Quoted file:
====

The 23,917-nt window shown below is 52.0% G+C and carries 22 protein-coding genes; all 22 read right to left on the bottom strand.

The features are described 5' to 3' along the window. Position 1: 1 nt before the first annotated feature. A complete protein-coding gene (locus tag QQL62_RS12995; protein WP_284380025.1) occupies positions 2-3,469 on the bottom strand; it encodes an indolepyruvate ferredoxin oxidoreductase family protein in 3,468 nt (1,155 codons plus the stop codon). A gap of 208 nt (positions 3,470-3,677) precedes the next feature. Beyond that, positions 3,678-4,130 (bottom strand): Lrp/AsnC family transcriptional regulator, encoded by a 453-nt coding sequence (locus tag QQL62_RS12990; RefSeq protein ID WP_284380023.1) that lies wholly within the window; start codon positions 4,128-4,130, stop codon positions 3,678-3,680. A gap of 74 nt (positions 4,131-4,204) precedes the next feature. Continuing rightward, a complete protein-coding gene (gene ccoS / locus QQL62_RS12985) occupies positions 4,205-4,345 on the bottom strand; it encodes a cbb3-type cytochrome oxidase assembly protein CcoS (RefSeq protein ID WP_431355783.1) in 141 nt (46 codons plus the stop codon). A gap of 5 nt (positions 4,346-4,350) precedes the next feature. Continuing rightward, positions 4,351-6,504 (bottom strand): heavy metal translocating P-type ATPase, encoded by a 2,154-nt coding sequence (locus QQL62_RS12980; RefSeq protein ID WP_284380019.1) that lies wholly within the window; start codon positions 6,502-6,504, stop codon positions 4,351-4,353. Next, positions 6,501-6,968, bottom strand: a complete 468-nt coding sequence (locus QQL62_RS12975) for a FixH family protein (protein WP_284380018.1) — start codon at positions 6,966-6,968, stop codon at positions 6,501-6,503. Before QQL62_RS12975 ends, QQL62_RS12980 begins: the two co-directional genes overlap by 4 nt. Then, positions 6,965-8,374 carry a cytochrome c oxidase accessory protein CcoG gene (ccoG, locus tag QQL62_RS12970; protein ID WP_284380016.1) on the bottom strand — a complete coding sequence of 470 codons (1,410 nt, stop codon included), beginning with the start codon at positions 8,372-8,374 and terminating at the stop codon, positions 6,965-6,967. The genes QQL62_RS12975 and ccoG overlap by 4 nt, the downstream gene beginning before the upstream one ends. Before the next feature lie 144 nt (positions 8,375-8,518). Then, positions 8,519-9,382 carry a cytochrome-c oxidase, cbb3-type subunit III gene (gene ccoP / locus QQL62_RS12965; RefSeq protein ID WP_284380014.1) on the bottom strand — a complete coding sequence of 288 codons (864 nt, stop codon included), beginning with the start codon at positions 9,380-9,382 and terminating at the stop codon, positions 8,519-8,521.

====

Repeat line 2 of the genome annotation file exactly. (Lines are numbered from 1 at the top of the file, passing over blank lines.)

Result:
The features are described 5' to 3' along the window. Position 1: 1 nt before the first annotated feature. A complete protein-coding gene (locus tag QQL62_RS12995; protein WP_284380025.1) occupies positions 2-3,469 on the bottom strand; it encodes an indolepyruvate ferredoxin oxidoreductase family protein in 3,468 nt (1,155 codons plus the stop codon). A gap of 208 nt (positions 3,470-3,677) precedes the next feature. Beyond that, positions 3,678-4,130 (bottom strand): Lrp/AsnC family transcriptional regulator, encoded by a 453-nt coding sequence (locus tag QQL62_RS12990; RefSeq protein ID WP_284380023.1) that lies wholly within the window; start codon positions 4,128-4,130, stop codon positions 3,678-3,680. A gap of 74 nt (positions 4,131-4,204) precedes the next feature. Continuing rightward, a complete protein-coding gene (gene ccoS / locus QQL62_RS12985) occupies positions 4,205-4,345 on the bottom strand; it encodes a cbb3-type cytochrome oxidase assembly protein CcoS (RefSeq protein ID WP_431355783.1) in 141 nt (46 codons plus the stop codon). A gap of 5 nt (positions 4,346-4,350) precedes the next feature. Continuing rightward, positions 4,351-6,504 (bottom strand): heavy metal translocating P-type ATPase, encoded by a 2,154-nt coding sequence (locus QQL62_RS12980; RefSeq protein ID WP_284380019.1) that lies wholly within the window; start codon positions 6,502-6,504, stop codon positions 4,351-4,353. Next, positions 6,501-6,968, bottom strand: a complete 468-nt coding sequence (locus QQL62_RS12975) for a FixH family protein (protein WP_284380018.1) — start codon at positions 6,966-6,968, stop codon at positions 6,501-6,503. Before QQL62_RS12975 ends, QQL62_RS12980 begins: the two co-directional genes overlap by 4 nt. Then, positions 6,965-8,374 carry a cytochrome c oxidase accessory protein CcoG gene (ccoG, locus tag QQL62_RS12970; protein ID WP_284380016.1) on the bottom strand — a complete coding sequence of 470 codons (1,410 nt, stop codon included), beginning with the start codon at positions 8,372-8,374 and terminating at the stop codon, positions 6,965-6,967. The genes QQL62_RS12975 and ccoG overlap by 4 nt, the downstream gene beginning before the upstream one ends. Before the next feature lie 144 nt (positions 8,375-8,518). Then, positions 8,519-9,382 carry a cytochrome-c oxidase, cbb3-type subunit III gene (gene ccoP / locus QQL62_RS12965; RefSeq protein ID WP_284380014.1) on the bottom strand — a complete coding sequence of 288 codons (864 nt, stop codon included), beginning with the start codon at positions 9,380-9,382 and terminating at the stop codon, positions 8,519-8,521.